The Hubble Space Telescope took its first image-a blurry, black and white one-on May 20, 1990, 25 years ago. Since that time it has provided us with many iconic images which have come to form our collective mind's eye view of the cosmos.

The first Hubble photograph showed us the binary star HD96755. Located about 1,300 light years from Earth in the open cluster NGC 3532, the image proved that the $2.5 billion Hubble could take superior images than anything else going at the time. It was, in short, a first light test.

"First light implies that the light goes all the way through the optics and makes its way to the detectors," Hubble's Deputy Project Scientist, Dave Leckrone says. "It's only when that happens that you can say first light has been achieved."

Unfortunately, first light is often dim and primitive, and it was in this case too. This was exacerbated by the famously wonky mirror which was corrected thereafter. The press and public reaction to the photograph was lukewarm at best.

"The astronomers groaned when the media was invited," Leckrone says. "And everyone was a little perplexed and uncomfortable when the image came in because it was so out of focus. Someone said 'Is that the way it's supposed to look?'"

Hubble engineers would calibrate the telescope, and they promised better pictures. Not until the December 1993 delivery of corrective optics would this promise become a reality-but eventually the Hubble produced the brilliant images we now associate with it.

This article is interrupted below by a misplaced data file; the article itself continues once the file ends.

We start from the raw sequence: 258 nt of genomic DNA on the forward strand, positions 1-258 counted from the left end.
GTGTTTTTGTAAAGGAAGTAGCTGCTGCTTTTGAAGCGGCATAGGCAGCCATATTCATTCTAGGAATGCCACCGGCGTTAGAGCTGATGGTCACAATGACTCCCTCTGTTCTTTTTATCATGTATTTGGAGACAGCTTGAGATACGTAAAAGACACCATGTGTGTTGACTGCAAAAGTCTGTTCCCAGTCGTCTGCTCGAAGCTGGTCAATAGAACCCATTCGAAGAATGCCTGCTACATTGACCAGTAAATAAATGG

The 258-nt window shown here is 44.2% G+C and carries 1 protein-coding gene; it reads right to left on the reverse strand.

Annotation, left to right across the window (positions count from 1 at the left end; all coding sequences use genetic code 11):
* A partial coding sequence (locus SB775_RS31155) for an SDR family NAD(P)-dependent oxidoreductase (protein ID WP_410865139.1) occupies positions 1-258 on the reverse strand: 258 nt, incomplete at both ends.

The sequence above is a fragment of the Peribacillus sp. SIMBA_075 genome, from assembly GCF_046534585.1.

For the 25th anniversary NASA shows us the explosively beautiful Westerlund 2, its image released to commemorate the event.

"Hubble has completely transformed our view of the universe, revealing the true beauty and richness of the cosmos" astronaut and associate administrator of NASA's Science Mission Directorate, John Grunsfeld says. "This vista of starry fireworks and glowing gas is a fitting image for our celebration of 25 years of amazing Hubble science."

Westerlund 2, the wonderfully illuminated centerpiece of Hubble's anniversary celebration, is a giant cluster of about 3,000 stars. Discovered in the 1960s, the cluster was named for its discoverer, Swedish astronomer Bengt Westerlund. Westerlund 2 is 20,000 light-years away from Earth in the active Gum 29 star breeding ground within the constellation Carina. The cluster contains some of our galaxy's brightest, hottest, and most massive stars, and is about 2 million years old.

Hubble's near-infrared Wide Field Camera 3 took the image by penetrating the dusty hydrogen gas cloud which enshrouds the stellar nursery. Astronomers enjoy a clear view of the nebula and its densely clustered central stars. It is between 6 and 13 light-years across the cluster, which is home to young and new stars which form as stellar winds strike the nebula's envelope of gas.

The youthful cluster allows astronomers to study a stellar nursery, gathering critical information about the formation of stars and clusters.